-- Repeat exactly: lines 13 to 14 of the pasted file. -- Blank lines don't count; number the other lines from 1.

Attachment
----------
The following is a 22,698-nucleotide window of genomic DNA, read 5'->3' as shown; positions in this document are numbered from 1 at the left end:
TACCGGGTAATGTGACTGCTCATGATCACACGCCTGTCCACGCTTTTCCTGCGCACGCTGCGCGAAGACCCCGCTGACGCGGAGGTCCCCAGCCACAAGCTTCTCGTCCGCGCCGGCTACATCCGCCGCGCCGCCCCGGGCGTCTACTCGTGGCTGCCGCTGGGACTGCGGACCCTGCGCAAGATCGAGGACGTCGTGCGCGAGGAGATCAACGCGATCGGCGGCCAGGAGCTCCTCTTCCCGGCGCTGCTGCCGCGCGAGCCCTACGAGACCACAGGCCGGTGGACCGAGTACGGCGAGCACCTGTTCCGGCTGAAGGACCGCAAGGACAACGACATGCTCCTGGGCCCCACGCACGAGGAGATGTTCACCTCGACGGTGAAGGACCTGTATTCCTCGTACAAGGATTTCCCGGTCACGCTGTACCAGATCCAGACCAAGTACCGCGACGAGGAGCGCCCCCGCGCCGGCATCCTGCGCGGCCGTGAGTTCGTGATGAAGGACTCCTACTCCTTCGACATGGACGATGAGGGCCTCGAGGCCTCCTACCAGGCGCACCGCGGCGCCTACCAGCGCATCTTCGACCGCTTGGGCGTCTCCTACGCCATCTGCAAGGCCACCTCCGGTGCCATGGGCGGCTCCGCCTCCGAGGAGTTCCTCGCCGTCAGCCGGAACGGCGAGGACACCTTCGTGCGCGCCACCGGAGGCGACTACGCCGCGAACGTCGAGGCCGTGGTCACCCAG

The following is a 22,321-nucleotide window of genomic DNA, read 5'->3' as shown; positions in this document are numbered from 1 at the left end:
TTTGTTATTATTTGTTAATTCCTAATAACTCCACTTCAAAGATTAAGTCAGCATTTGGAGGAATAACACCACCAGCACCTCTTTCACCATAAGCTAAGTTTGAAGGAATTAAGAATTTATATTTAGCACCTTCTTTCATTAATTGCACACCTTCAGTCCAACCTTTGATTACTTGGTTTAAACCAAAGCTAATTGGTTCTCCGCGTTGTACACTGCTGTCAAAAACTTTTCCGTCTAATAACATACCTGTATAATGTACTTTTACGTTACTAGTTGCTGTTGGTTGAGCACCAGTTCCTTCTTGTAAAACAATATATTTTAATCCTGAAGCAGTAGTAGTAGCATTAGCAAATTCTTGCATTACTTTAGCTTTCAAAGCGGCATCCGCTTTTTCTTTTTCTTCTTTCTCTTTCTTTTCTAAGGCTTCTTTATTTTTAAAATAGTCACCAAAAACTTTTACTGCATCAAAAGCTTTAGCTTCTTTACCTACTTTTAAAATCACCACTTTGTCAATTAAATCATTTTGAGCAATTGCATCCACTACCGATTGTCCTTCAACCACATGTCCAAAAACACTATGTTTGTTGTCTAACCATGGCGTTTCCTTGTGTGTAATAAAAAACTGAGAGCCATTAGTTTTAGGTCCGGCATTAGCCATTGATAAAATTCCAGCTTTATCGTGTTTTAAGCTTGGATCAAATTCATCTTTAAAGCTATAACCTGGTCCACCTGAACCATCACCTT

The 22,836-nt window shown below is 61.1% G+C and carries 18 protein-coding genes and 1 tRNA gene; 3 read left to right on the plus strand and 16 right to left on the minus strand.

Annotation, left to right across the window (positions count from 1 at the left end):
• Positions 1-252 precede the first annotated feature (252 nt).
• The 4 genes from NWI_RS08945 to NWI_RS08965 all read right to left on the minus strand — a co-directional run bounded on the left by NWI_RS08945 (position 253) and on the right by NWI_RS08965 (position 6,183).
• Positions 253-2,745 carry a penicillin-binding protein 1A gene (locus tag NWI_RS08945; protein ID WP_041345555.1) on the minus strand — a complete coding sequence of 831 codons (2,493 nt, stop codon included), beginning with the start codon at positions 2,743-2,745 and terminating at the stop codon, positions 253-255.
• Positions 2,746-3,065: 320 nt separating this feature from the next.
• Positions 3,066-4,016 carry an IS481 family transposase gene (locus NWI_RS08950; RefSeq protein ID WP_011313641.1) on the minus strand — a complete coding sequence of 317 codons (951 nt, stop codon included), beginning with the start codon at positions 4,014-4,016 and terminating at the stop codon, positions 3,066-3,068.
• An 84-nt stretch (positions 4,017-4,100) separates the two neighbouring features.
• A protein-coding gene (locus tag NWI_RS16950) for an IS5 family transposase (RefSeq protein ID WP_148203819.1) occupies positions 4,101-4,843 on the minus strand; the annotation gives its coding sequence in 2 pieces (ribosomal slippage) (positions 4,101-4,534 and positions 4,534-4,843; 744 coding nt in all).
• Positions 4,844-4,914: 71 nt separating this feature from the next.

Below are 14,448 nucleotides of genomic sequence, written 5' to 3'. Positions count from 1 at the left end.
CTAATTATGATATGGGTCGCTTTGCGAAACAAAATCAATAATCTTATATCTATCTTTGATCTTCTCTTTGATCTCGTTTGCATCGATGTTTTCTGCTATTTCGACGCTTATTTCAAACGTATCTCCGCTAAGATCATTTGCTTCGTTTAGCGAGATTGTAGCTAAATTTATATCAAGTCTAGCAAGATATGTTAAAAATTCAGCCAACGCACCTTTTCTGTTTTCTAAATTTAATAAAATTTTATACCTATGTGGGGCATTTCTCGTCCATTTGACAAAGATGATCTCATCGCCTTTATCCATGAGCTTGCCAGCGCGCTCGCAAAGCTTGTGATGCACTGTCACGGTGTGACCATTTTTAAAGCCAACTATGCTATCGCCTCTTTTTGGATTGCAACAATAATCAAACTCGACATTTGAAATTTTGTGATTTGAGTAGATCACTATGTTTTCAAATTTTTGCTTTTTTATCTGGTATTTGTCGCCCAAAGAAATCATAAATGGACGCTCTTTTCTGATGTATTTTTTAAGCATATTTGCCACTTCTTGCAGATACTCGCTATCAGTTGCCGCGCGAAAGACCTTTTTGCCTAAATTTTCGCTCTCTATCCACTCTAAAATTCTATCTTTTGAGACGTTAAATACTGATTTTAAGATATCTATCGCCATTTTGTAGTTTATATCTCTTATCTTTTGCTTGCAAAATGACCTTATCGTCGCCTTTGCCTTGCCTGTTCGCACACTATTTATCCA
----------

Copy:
• A protein-coding gene (locus tag NWI_RS16950) for an IS5 family transposase (RefSeq protein ID WP_148203819.1) occupies positions 4,101-4,843 on the minus strand; the annotation gives its coding sequence in 2 pieces (ribosomal slippage) (positions 4,101-4,534 and positions 4,534-4,843; 744 coding nt in all).
• Positions 4,844-4,914: 71 nt separating this feature from the next.